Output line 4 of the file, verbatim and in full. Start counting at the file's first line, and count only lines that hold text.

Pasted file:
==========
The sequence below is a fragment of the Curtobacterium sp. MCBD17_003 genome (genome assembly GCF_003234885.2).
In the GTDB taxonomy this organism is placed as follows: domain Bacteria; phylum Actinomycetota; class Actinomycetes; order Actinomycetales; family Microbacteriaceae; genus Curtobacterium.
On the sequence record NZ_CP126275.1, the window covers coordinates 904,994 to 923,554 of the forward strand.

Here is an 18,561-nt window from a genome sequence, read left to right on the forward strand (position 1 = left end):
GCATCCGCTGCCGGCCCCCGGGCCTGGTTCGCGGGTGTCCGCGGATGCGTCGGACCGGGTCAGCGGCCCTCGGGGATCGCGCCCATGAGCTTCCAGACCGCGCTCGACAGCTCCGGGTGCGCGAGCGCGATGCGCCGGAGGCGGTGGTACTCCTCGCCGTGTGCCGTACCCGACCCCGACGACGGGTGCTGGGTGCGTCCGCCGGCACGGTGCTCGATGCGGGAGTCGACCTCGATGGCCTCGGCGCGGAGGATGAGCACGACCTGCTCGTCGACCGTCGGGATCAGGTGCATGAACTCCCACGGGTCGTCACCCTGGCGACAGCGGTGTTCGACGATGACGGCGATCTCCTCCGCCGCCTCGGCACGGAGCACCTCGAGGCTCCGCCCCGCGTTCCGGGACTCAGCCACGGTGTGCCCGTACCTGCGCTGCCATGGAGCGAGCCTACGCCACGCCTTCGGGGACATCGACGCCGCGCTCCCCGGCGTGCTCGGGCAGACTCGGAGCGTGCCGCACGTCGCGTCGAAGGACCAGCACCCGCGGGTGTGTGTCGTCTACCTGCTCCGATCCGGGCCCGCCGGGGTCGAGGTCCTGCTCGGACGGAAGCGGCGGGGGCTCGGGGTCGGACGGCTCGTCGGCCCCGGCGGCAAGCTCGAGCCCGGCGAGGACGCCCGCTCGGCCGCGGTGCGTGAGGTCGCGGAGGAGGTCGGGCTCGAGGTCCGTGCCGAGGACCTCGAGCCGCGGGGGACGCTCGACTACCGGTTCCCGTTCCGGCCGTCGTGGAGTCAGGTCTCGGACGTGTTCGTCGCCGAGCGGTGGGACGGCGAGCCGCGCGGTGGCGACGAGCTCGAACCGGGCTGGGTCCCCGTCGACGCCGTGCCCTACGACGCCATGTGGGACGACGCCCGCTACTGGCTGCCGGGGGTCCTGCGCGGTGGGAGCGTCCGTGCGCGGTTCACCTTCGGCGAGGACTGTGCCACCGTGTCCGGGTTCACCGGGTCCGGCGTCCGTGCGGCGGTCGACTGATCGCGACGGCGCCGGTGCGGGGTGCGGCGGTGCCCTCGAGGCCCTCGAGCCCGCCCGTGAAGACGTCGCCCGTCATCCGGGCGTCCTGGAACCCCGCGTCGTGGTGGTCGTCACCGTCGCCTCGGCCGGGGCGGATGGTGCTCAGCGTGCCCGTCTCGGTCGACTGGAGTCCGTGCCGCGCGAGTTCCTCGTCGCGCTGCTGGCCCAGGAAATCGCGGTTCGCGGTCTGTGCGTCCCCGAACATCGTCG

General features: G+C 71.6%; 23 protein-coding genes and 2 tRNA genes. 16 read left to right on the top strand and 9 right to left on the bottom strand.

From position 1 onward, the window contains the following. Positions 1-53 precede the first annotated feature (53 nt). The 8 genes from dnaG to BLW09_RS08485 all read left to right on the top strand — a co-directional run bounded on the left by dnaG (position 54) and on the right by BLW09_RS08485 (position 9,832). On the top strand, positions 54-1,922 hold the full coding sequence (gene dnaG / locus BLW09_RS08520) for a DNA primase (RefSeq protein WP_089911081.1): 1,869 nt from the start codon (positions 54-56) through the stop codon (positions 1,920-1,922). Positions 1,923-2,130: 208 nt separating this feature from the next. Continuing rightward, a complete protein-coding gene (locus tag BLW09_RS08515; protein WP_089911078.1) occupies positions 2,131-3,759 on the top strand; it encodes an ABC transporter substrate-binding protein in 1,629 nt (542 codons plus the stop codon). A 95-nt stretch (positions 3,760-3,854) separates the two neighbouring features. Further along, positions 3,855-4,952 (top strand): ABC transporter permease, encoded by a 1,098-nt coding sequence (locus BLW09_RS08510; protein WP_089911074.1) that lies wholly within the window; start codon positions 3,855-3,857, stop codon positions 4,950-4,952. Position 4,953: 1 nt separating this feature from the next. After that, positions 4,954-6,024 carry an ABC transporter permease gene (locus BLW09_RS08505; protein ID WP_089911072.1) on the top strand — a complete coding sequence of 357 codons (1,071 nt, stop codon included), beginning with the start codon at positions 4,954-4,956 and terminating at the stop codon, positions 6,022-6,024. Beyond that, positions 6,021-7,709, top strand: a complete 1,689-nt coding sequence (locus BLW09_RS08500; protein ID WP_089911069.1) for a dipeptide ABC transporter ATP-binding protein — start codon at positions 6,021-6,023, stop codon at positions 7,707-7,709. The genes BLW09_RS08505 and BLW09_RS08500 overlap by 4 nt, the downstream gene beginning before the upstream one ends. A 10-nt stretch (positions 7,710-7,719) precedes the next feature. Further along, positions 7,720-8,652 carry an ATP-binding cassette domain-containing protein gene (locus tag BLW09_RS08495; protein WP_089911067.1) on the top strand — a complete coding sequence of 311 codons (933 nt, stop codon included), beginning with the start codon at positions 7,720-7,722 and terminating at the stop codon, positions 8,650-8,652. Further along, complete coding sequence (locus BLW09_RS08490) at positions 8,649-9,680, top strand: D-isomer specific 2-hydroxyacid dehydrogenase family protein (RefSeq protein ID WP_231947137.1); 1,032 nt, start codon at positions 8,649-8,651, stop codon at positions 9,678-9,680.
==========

Here is an 18,561-nt window from a genome sequence, read left to right on the forward strand (position 1 = left end):